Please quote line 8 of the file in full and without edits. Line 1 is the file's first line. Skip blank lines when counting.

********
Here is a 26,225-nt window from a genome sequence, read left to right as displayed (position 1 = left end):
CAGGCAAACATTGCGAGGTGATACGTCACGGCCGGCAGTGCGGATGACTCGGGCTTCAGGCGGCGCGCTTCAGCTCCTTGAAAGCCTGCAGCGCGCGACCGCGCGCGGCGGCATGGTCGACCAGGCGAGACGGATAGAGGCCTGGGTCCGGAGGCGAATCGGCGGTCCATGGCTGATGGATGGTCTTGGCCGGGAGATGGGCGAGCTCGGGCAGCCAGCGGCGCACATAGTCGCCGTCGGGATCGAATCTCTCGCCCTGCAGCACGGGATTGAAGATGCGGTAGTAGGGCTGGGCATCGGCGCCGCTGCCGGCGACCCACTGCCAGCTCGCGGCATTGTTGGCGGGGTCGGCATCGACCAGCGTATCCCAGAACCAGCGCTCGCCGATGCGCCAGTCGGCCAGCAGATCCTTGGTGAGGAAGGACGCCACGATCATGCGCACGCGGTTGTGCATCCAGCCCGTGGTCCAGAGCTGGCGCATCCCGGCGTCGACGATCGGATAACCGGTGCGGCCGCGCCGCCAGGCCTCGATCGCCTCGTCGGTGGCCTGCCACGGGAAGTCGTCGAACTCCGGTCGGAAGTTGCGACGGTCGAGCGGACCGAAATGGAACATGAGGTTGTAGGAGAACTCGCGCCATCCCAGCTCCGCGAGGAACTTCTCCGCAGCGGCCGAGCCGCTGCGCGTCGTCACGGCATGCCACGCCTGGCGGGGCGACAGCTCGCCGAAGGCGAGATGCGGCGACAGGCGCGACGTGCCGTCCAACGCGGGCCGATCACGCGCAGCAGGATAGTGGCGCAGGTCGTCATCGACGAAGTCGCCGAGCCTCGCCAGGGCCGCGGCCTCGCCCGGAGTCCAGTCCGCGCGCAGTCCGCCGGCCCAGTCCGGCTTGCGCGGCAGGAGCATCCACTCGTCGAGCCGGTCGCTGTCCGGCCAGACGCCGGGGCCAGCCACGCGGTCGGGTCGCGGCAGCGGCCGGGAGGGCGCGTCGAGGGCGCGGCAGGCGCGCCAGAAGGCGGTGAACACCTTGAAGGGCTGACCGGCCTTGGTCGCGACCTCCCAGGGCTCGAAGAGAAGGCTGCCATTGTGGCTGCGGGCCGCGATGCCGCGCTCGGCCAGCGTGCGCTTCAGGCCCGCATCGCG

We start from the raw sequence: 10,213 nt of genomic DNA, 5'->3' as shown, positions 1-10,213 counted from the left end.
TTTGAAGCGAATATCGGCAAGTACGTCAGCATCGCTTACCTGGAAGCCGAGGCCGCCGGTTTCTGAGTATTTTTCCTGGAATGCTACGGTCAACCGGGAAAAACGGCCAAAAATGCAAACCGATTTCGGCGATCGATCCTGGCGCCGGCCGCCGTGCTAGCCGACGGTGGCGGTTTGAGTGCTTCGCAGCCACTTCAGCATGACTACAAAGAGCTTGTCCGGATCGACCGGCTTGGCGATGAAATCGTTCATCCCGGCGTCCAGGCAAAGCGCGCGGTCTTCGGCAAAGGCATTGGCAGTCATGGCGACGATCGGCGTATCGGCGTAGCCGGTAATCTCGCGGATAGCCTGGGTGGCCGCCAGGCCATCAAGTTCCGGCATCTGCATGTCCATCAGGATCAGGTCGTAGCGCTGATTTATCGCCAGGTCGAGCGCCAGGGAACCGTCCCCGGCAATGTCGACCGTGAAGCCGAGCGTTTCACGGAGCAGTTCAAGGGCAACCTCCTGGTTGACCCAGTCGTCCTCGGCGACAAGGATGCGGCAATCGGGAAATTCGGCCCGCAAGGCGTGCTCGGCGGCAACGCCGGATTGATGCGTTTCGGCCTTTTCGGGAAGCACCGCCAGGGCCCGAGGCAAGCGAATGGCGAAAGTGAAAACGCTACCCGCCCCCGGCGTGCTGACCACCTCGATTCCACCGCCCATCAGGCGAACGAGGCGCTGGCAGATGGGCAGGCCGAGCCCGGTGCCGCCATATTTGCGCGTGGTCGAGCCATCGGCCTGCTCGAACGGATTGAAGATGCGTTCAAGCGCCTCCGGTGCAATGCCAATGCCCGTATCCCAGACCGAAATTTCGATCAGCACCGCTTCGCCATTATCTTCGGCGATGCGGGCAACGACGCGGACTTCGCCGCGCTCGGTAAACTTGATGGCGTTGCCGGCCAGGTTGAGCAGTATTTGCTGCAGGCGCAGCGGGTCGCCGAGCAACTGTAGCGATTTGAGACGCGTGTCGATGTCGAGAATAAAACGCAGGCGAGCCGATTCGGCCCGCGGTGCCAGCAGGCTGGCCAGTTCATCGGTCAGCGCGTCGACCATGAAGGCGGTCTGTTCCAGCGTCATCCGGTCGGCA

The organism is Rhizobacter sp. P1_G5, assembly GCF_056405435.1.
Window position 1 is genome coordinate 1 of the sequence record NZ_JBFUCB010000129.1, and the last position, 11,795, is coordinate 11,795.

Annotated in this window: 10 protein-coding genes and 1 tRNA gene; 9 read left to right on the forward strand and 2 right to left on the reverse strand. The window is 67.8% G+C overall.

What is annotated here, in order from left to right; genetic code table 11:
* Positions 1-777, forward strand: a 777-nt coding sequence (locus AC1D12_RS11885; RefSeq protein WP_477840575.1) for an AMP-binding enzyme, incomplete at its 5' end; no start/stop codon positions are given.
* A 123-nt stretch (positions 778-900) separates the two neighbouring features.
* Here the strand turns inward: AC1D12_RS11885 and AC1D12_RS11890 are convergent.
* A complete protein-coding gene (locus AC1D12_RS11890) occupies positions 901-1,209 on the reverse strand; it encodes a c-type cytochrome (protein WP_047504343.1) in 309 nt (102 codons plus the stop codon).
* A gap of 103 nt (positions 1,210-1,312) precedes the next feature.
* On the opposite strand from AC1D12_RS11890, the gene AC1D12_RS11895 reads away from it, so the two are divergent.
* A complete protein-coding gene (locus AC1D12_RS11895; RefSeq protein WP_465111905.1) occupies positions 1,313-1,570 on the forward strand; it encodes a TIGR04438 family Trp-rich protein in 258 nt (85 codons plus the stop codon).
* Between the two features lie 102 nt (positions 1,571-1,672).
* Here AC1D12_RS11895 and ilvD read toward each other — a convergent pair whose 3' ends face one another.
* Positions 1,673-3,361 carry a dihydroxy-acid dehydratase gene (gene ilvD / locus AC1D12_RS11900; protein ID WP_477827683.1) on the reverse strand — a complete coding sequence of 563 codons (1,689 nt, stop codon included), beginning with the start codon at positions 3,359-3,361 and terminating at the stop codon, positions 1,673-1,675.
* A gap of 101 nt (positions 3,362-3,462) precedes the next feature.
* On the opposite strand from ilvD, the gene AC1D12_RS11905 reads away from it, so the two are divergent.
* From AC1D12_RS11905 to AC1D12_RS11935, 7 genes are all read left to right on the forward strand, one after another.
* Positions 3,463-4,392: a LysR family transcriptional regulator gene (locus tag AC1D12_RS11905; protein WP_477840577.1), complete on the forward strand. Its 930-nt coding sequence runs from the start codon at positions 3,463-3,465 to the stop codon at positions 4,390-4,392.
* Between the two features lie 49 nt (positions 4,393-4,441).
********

What is annotated here, in order from left to right; genetic code table 11: